Motivated by the recent theoretical discovery [S.-M. Mullins et al., Nat. Commun. 9, 3352 (2018)] of a surprisingly contracted 60-atom hollow shell of chiral-icosahedral symmetry (I-Au60) of remarkable rigidity and electronegativity, we have explored, via first-principles density functional theory calculations, its physico-chemical interactions with internal and external shells, enabling conclusions regarding its robustness and identifying composite forms in which an identifiable I-Au60 structure may be realized as a product of natural or laboratory processes. The dimensions and rigidity of I-Au60 suggest a templating approach; e.g., an Ih-C60 fullerene fits nicely within its interior, as a nested cage. In this work, we have focused on its susceptibility, i.e., the extent to which the unique structural and electronic properties of I-Au60 are modified by incorporation into selected multi-shell structures. Our results confirm that the I-Au60 shell is robustly maintained and protected in various bilayer structures: Ih-C60@I-Au60, Ih-Au32@I-, Au60(MgCp)12, and their silver analogs. A detailed analysis of the structural and electronic properties of the selected I-Au60 shell-based nanostructures is presented. We found that the I-Au60 shell structure is quite well retained in several robust forms. In all cases, the I-symmetry is preserved, and the I-Au60 shell is slightly deformed only in the case of the Ih-C60@I-Au60 system. This analysis serves to stimulate and provide guidance toward the identification and isolation of various I-Au60 shell-based nanostructures, with much potential for future applications. We conclude with a critical comparative discussion of these systems and of the implications for continuing theoretical and experimental investigations.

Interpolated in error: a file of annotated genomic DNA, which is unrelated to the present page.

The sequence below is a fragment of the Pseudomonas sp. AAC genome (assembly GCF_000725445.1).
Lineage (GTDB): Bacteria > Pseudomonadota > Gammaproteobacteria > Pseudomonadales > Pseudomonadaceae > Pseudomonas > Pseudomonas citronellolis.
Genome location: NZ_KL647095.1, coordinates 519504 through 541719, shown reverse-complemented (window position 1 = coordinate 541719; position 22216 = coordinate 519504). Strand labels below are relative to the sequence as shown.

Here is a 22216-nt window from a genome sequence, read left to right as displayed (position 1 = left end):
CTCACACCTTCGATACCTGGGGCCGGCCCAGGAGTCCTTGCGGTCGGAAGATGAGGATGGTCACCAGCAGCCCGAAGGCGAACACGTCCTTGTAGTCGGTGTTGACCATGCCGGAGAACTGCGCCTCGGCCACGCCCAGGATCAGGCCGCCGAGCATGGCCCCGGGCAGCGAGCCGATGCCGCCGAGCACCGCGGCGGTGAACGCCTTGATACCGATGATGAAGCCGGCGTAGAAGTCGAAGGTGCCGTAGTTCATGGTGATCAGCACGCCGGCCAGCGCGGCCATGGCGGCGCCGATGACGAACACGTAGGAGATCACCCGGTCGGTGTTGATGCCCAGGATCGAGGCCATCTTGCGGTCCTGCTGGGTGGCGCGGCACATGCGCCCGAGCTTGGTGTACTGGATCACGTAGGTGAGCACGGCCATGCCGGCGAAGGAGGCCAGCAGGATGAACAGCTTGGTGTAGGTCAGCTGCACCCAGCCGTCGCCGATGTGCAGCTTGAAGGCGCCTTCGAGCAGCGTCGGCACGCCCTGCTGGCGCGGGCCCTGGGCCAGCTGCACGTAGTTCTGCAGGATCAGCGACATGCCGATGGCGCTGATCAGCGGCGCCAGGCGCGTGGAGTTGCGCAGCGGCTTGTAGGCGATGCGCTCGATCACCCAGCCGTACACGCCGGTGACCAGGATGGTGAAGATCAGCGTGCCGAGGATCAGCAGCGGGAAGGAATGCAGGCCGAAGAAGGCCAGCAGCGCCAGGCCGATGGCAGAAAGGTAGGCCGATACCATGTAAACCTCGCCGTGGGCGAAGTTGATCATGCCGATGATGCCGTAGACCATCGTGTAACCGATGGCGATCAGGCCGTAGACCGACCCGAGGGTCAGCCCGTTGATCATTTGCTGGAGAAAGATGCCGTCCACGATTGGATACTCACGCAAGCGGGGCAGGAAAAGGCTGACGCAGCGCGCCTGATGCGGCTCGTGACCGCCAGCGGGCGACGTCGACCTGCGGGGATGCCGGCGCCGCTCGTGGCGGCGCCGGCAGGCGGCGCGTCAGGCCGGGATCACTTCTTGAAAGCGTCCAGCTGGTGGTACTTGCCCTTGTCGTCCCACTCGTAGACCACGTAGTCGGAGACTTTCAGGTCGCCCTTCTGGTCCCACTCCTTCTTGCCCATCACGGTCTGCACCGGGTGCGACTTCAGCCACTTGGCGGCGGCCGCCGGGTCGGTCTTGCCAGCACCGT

The L = 5 (“H”) shell will assume particular significance in the discussion to follow, as it relates to the forms I–Au72 as well as I–Au60 [12−] stability/electronic gap.